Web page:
Sea serpent’s sexy secret
Scientists researching famous historical sightings of sea serpents have uncovered more than they bargained for when they realised that one sighting was more likely to have been an amorous whale.
Researchers at the University of St Andrews made the revealing finding during a new analysis of a famous 18th century sighting of a ‘most dreadful’ monster off Greenland. By investigating existing animals in the region and comparing their features to the descriptions of the ‘monster’, the investigators believe they have a more plausible explanation.
Drs Charles Paxton and Sharon Hedley, of the University’s Centre for Research into Ecological and Environmental Modelling, looked at four original reports of a 1734 sighting by missionary Poul Egede. They report their novel interpretation in the latest issue of ‘Archives of Natural History’, the scholarly journal published by the Society for the History of Natural History.
Dr Paxton, an expert in sea monsters, collaborated with Dr Hedley and Norwegian Erik Knatterud, a retired teacher. They considered a number of possible explanations for this enigmatic encounter before coming to the conclusion that what Egede saw could have been a whale in a state of arousal.
The authors observed the fact that witness reports described the ‘most dreadful sea monster’ (in the words of the original 18th century English translation) as ‘blowing like a whale’ and having huge flippers. Egede, sailing on route to Nuuk, described the beast as having a serpent like tail covered in “shell-work”. Previous researchers have suggested the curious animal could have been a giant squid, a giant marine otter or a giant long-necked seal, but the St Andrews team believe Poul may simply have confused a rare species of whale for a monster and its genitalia for a tail.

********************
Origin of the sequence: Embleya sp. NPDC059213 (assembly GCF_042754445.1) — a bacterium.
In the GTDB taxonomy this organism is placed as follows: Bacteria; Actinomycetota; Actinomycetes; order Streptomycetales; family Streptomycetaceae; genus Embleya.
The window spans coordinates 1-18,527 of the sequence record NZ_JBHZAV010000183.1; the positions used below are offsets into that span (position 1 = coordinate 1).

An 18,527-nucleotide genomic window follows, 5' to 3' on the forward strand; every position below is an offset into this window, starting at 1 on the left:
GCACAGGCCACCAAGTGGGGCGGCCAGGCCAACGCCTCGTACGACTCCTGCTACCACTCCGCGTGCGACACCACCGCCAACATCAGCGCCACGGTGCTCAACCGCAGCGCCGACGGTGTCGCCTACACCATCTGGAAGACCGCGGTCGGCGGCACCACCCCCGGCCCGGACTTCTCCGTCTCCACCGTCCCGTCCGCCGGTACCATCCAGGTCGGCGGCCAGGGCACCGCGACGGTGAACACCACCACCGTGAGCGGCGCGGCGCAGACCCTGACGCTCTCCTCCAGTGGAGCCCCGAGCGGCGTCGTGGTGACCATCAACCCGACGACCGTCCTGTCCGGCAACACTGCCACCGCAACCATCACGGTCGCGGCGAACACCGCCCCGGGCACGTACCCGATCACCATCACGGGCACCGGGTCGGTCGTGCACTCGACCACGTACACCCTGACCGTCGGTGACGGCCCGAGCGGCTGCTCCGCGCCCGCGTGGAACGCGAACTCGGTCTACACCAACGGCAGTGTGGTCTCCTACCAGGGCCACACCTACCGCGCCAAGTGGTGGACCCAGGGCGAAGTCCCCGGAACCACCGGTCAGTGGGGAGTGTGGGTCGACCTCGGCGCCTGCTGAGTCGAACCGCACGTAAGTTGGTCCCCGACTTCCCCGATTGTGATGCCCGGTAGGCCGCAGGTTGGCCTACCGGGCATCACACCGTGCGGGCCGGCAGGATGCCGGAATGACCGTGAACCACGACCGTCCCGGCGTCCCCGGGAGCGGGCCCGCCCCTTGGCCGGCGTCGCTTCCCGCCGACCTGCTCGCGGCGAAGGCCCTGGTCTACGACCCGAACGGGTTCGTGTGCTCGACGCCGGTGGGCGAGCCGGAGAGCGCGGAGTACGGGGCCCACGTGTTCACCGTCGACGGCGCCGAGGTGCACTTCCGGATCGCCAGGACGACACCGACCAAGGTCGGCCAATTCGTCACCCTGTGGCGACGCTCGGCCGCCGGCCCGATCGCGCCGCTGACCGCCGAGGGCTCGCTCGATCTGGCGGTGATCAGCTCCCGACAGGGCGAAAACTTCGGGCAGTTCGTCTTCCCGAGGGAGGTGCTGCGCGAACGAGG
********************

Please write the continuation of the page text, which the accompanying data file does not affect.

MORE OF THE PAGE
They explained: “Most of the features mentioned in the reports could apply to a cetacean – they mention flippers, ‘shellwork’ (possibly barnacles) and other similarities to whales such as blowing and breaching. Our re- evaluation suggests that Poul probably saw an unfamiliar cetacean.
“The species seen was likely to have been a humpback whale, a North Atlantic right whale or one of the last remaining Atlantic grey whales either without flukes (the triangular bits of the tail) or possibly a male in a state of arousal. The grey whale is possible since it would have been quite rare and may not have been recognised by the witness as a whale.”
The authors do not believe that all other sightings of sea serpents have been whales but one other sighting, from 1875, appears to be the same case of mistaken identity. First hand sea serpent and freshwater creature (such as the Loch Ness Monster) sightings have been reported since the 16th century with several hundred detailed sightings since then, mostly in the last two centuries.
The 1734 sighting is renowned mostly because Poul’s father, Danish-Norwegian missionary Hans Egede, was a famous figure in history known as the ‘Apostle of Greenland’. It was Hans who first reported his son’s sighting second- hand in 1741 and the famous account is regularly featured in sea monster books. In his account, he reports an ‘extraordinarily horrible creature’, three to four times the length of Poul’s boat, which rose high above the water before throwing itself backwards and raising its tail.
Dr Paxton, who is writing a book on the science behind sea serpent sightings, commented:
“It is important to consider all possible alternative ‘non- monstrous’ explanations to a sea monster sighting. Known animals can look strange, quite unlike how they appear in books, and be mistaken for unknown ones.¿ The researchers concluded: “Ultimately we will never know for certain. Whatever it was Poul Egede saw that day, whether it be an amorous wandering grey, humpback or North Atlantic right whale, a flukeless whale or an unknown species, it was a most unusual sight both at the time and now.”
The paper ‘Cetaceans, sex and sea serpents: an analysis of the Egede accounts of a “most dreadful monster¿ seen off the coast of Greenland in 1734’ by C. G. M. Paxton, E. Knatterud & S. L. Hedley is published in ‘Archives of Natural History’ (32, 1-9).
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